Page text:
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Anti-Bias Agency Can Sue, Despite Arbitration Deals

Judiciary: Justices rule that Congress intended for the federal EEOC to have the right to enforce antidiscrimination laws.


WASHINGTON — Federal civil rights lawyers can sue employers and win money damages for workers who have suffered discrimination, even when the workers have signed an agreement to arbitrate their disputes with management, the Supreme Court ruled Tuesday.

The 6-3 decision marks a partial reversal of a pro-arbitration ruling handed down a year ago.

Its practical effect may be limited, however, since the U.S. Equal Employment Opportunity Commission, the agency charged with enforcing the nation's job discrimination laws, intervenes in fewer than 1% of the job bias cases filed each year.

But with as many as 10% of U.S. workers covered by an arbitration clause, workers' rights advocates said it was crucial that government lawyers retain the power to come to the aid of ordinary workers who face discrimination, especially when their companies have an advantage over them.

The case that reached the high court illustrated just that point.

Eric Baker had been hired as a $5.50 per hour cook at a Waffle House restaurant in Columbia, S.C., but he was fired shortly after suffering a seizure at work.

Baker later tried to sue his employer for illegal discrimination, but the restaurant chain countered that he had signed a standard employment agreement promising to arbitrate "any dispute or claim" involving his job.

A federal judge and the U.S. Court of Appeals agreed that Baker's agreement barred him from suing his employer in court.

But the EEOC took up Baker's case, and its lawyers argued that it would be unfair to force a low-wage worker into private arbitration.

Hiring a judge for a few days can cost as much as $5,000, and an arbitration agreement typically calls for both sides to split the cost. Even if they were fired unfairly and in violation of the law, many workers would be denied a hearing if they had to pay for the arbitration, the agency said.

The Supreme Court took up the case of EEOC vs. Waffle House, 99-1823, to consider whether arbitration agreements must always be honored, but ruled instead that the agency's lawyers have the authority to sue on behalf of individual workers.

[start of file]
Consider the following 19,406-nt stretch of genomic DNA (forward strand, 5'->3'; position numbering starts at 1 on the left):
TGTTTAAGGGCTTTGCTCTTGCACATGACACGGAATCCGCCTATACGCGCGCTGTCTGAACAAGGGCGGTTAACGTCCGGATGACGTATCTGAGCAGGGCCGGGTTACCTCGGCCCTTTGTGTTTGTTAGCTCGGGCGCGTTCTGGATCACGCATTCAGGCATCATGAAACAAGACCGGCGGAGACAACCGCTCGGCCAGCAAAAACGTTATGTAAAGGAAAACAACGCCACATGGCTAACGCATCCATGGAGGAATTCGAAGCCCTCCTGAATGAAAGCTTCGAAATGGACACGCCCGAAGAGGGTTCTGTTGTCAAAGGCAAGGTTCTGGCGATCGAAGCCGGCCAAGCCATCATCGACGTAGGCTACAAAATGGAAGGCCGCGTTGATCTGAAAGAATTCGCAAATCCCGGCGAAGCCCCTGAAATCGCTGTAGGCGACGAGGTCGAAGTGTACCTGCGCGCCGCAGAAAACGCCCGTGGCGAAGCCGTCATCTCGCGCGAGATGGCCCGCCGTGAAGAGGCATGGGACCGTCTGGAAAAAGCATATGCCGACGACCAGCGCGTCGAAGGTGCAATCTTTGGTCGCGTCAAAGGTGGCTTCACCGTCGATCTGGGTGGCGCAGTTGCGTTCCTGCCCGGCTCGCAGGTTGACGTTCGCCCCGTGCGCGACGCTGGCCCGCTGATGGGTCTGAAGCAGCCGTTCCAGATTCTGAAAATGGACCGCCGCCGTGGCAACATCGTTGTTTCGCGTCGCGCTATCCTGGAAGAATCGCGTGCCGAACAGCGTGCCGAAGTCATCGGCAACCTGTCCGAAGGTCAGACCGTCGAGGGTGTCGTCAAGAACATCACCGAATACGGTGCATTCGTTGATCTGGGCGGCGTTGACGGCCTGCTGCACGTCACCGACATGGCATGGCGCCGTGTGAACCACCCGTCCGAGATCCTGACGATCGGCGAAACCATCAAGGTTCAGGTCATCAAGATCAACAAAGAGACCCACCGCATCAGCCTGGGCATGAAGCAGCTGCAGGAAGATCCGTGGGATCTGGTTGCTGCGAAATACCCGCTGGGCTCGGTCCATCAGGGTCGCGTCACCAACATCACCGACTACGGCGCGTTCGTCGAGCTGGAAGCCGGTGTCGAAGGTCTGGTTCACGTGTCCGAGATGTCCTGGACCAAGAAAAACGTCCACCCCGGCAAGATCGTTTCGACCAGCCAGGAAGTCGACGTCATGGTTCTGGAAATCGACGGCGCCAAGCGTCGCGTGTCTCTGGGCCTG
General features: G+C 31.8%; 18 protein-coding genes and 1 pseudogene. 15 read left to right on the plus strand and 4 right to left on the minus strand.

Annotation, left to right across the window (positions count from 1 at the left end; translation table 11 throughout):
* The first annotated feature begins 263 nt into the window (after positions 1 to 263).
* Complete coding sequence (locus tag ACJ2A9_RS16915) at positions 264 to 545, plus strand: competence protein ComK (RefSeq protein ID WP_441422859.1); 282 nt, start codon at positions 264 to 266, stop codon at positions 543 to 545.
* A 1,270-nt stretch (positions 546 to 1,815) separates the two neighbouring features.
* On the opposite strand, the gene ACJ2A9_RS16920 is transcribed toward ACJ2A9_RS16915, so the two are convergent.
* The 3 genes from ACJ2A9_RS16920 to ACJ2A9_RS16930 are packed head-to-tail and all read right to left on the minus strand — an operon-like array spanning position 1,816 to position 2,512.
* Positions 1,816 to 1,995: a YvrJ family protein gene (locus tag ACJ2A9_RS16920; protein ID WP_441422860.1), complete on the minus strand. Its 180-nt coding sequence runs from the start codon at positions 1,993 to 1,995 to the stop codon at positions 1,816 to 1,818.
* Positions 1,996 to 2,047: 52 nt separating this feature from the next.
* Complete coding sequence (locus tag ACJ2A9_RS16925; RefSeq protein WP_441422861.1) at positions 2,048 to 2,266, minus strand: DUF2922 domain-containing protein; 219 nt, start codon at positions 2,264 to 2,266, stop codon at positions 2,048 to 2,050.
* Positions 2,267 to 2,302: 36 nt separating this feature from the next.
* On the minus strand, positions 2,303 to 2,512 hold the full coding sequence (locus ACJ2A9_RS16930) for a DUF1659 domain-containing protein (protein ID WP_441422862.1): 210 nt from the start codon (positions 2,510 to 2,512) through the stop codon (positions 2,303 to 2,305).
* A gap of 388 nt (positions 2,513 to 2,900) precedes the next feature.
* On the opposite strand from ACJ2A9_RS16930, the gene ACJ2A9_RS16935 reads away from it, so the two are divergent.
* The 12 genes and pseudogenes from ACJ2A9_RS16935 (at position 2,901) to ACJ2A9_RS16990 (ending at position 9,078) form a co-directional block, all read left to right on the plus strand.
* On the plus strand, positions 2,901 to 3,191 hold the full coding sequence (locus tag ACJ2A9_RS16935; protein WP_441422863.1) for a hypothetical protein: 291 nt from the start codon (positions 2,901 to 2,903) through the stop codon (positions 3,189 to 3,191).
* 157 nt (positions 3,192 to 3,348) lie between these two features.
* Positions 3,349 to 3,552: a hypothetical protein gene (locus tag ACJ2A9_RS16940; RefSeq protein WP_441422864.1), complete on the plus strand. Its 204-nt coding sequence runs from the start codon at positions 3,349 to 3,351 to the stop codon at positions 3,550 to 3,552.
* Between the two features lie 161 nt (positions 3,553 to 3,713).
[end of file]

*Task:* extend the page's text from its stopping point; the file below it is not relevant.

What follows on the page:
"A straightforward reading of the law" makes clear that Congress wanted the EEOC to have the freedom to enforce the antidiscrimination laws, Justice John Paul Stevens said for a liberal majority.

The agency can seek back pay, reinstatement or money damages on behalf of an individual worker, or it can take up the claims of groups of workers, he said.

The agency's authority extends across the spectrum of federal job discrimination laws, which prohibit job bias based on an employee's race, religion, gender, national origin, age or disability.

"This is the right decision because it recognizes the EEOC is furthering the public interest when it prosecutes cases of employment discrimination," said EEOC Commissioner Paul Miller, a Clinton appointee. "It's an inherently unfair situation if a company can say, 'You must sign this binding agreement giving up your rights if you want a job here.' "

Although the agency enforces the anti-bias laws, discrimination claims are handled by private lawyers. In 2000, 79,896 complaints of employment discrimination were filed, but only 402 resulted in lawsuits by the EEOC, the commission said.

Until Tuesday, the tide had been flowing strongly in the direction of binding arbitration for job disputes.

A year ago, the justices appeared to clear the way for employers nationwide to insist on arbitration as a condition of getting a job. On a 5-4 vote, the high court ruled these private arbitration agreements must be honored by the courts.

This ruling, in Circuit City Stores vs. Adams, tossed out a lawsuit brought by a gay computer salesman from Napa who said he had been harassed by his co-workers and a supervisor. He had sued under the state's civil rights laws.

But the Supreme Court's conservative majority said that because the salesman had signed an arbitration agreement, he was blocked from going to court. Its opinion relied on the Federal Arbitration Act of 1925, a measure originally intended to protect commercial agreements between shippers and merchants.

Last year's case did not address the status of the EEOC, however. This year, Justices Sandra Day O'Connor and Anthony M. Kennedy switched sides and joined the liberal bloc to uphold lawsuits filed by the EEOC.

Justice Clarence Thomas, a former EEOC chairman, dissented and complained that "employees will be allowed two bites at the apple." They can bring an arbitration claim against their employer, and, later, the EEOC can file a suit in court on their behalf, he said. He was joined by Chief Justice William H. Rehnquist and Justice Antonin Scalia.

Advocates for employees had mixed reactions to the ruling.

"It's nice to see the Supreme Court isn't going to force arbitration on workers in all cases when they don't want it," said Lewis Maltby of the National Workrights Institute in Princeton, N.J. Arbitration can be beneficial, he said, but only if it is fair and voluntary.

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